[The complaint against the Gandhis and four other senior party officials was filed in 2012 by Subramanian Swamy, a onetime economics professor who has made a career of bringing corruption cases against politicians and officials, typically those who are rivals to the B.J.P.]
Sonia and Rahul Gandhi, center, arrived at a
for bail on Saturday. Credit Rajat Gupta/European Press photo Agency
The criminal charge, filed by a legal gadfly who is also a senior member of the Bharatiya Janata Party, claims that Mrs. Gandhi and Rahul, her son, illegally gained control over real estate that belonged to a defunct party newspaper and that is now worth hundreds of millions of dollars. The Gandhis, who deny any wrongdoing, were each granted unconditional bail of 50,000 rupees, or about $754, their lawyers said.
The case, which is likely to drag on for years, may test the depth of support for the Gandhis’ party, the Indian National Congress, which suffered a bitter electoral defeat 19 months ago.
Past prosecutions of Indian leaders have led to an outpouring of sympathy, setting the stage for political revival. Some defendants turn their hearings into a kind of populist theater, often appearing among throngs of well-wishers.
Mrs. Gandhi arrived at court with top party officials on Saturday, but she mainly opted against theatrics, pausing to acknowledge party workers who bent to touch her feet in a sign of veneration. In remarks at the party’s offices, she promised to fight.
“We are very familiar with the attacks and the malicious campaigns of our political opponents,” she said. “None of us is scared. Our fight against them will continue.”
The complaint against the Gandhis and four other senior party officials was filed in 2012 by Subramanian Swamy, a onetime economics professor who has made a career of bringing corruption cases against politicians and officials, typically those who are rivals to the B.J.P.
Bharatiya Janata Party leaders, however, have distanced themselves from Mr. Swamy’s efforts. M. J. Akbar, a spokesman, said neither the party nor the government had any role in the complaint against the Gandhis.
“An individual case has been filed by Dr. Swamy,” he said. “He has filed it a long time ago. The law is proceeding at its own pace, and on its own merits.”
The central government has also acknowledged Mr. Swamy’s importance, however, by providing him with its so-called Z level of security protection, the second-highest category. On Thursday, Mr. Swamy said, he was granted the use of a coveted government bungalow, normally reserved for top officials.
In an interview, Mr. Swamy said he was confident that his efforts enjoyed the full support of the B.J.P.’s representatives in Parliament — “the mood is absolute euphoria over what I have done” — and of the party’s ideological “fountainhead,” the Rashtriya Swayamsevak Sangh, a Hindu nationalist organization.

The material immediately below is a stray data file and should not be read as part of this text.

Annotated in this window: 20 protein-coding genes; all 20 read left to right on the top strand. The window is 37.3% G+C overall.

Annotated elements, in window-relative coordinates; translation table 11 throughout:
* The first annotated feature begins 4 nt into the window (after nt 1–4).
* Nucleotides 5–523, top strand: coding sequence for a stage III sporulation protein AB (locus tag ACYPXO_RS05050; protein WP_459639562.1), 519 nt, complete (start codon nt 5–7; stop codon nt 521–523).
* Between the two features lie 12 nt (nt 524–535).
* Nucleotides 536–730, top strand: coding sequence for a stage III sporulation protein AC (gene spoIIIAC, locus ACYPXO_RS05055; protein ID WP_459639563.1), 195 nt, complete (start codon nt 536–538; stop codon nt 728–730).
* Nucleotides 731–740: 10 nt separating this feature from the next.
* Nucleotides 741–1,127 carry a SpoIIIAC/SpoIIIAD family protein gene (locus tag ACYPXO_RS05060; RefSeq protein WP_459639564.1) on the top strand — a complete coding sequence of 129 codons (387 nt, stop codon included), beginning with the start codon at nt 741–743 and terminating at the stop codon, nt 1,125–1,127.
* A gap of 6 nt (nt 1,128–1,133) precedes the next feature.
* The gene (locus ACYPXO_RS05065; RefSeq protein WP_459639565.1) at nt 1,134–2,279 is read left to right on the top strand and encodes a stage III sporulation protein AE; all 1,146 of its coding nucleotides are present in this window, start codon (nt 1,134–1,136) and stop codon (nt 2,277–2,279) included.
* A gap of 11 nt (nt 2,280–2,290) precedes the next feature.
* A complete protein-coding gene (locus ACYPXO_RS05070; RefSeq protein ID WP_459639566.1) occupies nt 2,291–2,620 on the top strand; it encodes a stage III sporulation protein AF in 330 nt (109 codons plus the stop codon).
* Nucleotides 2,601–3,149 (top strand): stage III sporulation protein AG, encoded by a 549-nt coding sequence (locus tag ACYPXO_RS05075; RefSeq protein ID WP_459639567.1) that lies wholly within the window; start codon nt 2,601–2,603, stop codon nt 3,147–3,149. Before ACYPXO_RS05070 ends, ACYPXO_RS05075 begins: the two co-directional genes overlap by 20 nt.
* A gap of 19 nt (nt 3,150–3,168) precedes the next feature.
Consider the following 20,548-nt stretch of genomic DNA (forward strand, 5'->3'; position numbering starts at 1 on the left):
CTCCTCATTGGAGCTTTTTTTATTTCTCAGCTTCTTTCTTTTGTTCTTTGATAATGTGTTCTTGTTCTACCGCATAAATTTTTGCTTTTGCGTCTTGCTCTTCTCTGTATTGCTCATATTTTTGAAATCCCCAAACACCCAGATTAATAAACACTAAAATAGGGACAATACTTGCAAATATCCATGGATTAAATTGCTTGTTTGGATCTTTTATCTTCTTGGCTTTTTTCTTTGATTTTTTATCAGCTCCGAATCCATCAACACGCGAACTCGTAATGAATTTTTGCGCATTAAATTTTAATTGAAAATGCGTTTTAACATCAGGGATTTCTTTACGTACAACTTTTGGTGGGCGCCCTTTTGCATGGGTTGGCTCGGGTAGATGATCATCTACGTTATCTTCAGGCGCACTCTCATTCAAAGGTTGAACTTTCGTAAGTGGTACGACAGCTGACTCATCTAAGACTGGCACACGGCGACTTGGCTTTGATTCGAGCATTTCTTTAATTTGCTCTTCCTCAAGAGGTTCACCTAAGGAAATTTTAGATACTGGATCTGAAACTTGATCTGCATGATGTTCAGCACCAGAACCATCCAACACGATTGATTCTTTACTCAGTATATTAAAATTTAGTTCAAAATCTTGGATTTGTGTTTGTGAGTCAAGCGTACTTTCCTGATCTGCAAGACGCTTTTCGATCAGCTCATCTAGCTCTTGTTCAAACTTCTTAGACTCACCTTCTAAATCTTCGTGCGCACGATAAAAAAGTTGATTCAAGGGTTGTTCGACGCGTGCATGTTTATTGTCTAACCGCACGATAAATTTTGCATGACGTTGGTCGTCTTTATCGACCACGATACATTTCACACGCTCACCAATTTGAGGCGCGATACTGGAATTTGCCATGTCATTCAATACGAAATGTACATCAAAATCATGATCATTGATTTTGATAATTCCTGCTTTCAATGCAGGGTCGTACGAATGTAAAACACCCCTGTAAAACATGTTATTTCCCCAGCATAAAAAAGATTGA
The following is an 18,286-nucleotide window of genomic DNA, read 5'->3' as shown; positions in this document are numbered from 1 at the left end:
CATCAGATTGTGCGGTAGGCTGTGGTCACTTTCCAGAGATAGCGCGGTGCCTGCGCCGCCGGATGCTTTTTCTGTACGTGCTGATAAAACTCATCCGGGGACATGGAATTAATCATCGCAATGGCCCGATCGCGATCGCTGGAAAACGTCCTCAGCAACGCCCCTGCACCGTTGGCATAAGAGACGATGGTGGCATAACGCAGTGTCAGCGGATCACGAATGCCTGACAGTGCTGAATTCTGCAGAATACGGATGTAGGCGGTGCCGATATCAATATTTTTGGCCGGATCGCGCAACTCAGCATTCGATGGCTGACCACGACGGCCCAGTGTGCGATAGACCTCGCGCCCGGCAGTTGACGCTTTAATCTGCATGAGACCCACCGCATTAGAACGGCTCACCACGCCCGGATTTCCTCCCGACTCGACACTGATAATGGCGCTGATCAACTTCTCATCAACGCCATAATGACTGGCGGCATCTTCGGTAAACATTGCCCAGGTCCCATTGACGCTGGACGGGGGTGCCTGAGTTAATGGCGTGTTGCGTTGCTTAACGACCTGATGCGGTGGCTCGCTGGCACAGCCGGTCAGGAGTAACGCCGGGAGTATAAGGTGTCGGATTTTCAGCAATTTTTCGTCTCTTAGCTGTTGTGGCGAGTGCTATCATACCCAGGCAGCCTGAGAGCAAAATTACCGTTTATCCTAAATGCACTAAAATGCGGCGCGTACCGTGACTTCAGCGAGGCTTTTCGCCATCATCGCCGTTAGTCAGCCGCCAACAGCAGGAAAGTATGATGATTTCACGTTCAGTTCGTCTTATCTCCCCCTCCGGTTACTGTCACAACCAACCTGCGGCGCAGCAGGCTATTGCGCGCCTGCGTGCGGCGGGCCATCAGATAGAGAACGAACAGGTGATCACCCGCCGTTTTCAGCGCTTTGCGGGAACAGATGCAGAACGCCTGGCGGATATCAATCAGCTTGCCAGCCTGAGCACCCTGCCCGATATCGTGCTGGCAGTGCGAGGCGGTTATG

He said that he had not asked Prime Minister Narendra Modi for support, but that he suspected Mr. Modi would approve.
“I have known him since 1972,” Mr. Swamy said. “He has come around to my view on many things, including that you cannot be conciliatory to Sonia Gandhi. I’m sure if I went and talked to him now on this issue, he would be quite happy with me, that I have shown her her place.”
The complaint claims that the Gandhis and other top Congress officials misused resources allocated to The National Herald, a newspaper that was founded by Jawaharlal Nehru, the great-grandfather of Rahul, in 1937 and shut down in 2008, after years of mounting debts.
Mr. Swamy contends that when the newspaper shut down, it failed to pay back outstanding debts to the party of 900 million rupees which had been extended on a tax-free basis. He also contends that party assets associated with the newspaper, including real estate worth about $300 million, were absorbed into a newly formed nonprofit organization whose principal shareholders include Rahul and Sonia Gandhi.
Congress officials rejected those allegations, arguing that none of the shareholders in the nonprofit, Young Indian, drew any income from it, and that the real estate assets were not owned by the nonprofit.
Scores of party workers were gathered outside Congress headquarters, some bleary-eyed and unshaven after all-night bus rides to the capital, propping up life-size portraits of Mr. Nehru’s daughter, Indira Gandhi, and her son Rajiv Gandhi, whose assassinations thrust Sonia Gandhi, Rajiv’s wife, into politics. Asha Pal Singh, 58, a rice farmer from Rae Bareli, the Uttar Pradesh constituency Mrs. Gandhi represents, said he had come in a convoy of 20 buses.
“Indira Gandhi was a lady of sacrifice, and Sonia Gandhi is also a lady of sacrifice,” he said. “My father went to jail for Indira Gandhi, and, if the necessity comes, I will go to jail for Sonia Gandhi.”
Hari Kumar contributed reporting.